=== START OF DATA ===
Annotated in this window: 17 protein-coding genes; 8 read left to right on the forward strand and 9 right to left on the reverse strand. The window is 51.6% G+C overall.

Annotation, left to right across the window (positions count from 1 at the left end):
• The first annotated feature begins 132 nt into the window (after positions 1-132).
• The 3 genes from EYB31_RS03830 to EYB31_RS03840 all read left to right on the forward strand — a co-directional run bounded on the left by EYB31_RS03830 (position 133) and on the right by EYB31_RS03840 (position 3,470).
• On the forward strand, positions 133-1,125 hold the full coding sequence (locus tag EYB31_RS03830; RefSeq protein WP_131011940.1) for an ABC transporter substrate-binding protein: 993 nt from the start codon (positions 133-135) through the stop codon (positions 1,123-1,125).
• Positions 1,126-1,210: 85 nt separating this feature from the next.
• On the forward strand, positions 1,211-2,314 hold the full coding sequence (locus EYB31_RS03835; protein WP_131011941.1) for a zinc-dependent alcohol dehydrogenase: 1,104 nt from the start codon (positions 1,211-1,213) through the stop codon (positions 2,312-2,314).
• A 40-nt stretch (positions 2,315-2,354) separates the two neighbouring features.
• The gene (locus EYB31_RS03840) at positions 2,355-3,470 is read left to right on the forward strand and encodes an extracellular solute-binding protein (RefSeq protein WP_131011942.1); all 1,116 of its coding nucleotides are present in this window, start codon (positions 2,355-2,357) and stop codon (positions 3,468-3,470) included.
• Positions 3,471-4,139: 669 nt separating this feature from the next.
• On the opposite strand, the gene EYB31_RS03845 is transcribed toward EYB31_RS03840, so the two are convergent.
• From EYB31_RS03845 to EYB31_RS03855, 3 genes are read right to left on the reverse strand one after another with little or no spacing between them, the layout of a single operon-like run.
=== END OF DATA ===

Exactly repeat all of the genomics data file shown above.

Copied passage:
Annotated in this window: 17 protein-coding genes; 8 read left to right on the forward strand and 9 right to left on the reverse strand. The window is 51.6% G+C overall.

Annotation, left to right across the window (positions count from 1 at the left end):
• The first annotated feature begins 132 nt into the window (after positions 1-132).
• The 3 genes from EYB31_RS03830 to EYB31_RS03840 all read left to right on the forward strand — a co-directional run bounded on the left by EYB31_RS03830 (position 133) and on the right by EYB31_RS03840 (position 3,470).
• On the forward strand, positions 133-1,125 hold the full coding sequence (locus tag EYB31_RS03830; RefSeq protein WP_131011940.1) for an ABC transporter substrate-binding protein: 993 nt from the start codon (positions 133-135) through the stop codon (positions 1,123-1,125).
• Positions 1,126-1,210: 85 nt separating this feature from the next.
• On the forward strand, positions 1,211-2,314 hold the full coding sequence (locus EYB31_RS03835; protein WP_131011941.1) for a zinc-dependent alcohol dehydrogenase: 1,104 nt from the start codon (positions 1,211-1,213) through the stop codon (positions 2,312-2,314).
• A 40-nt stretch (positions 2,315-2,354) separates the two neighbouring features.
• The gene (locus EYB31_RS03840) at positions 2,355-3,470 is read left to right on the forward strand and encodes an extracellular solute-binding protein (RefSeq protein WP_131011942.1); all 1,116 of its coding nucleotides are present in this window, start codon (positions 2,355-2,357) and stop codon (positions 3,468-3,470) included.
• Positions 3,471-4,139: 669 nt separating this feature from the next.
• On the opposite strand, the gene EYB31_RS03845 is transcribed toward EYB31_RS03840, so the two are convergent.
• From EYB31_RS03845 to EYB31_RS03855, 3 genes are read right to left on the reverse strand one after another with little or no spacing between them, the layout of a single operon-like run.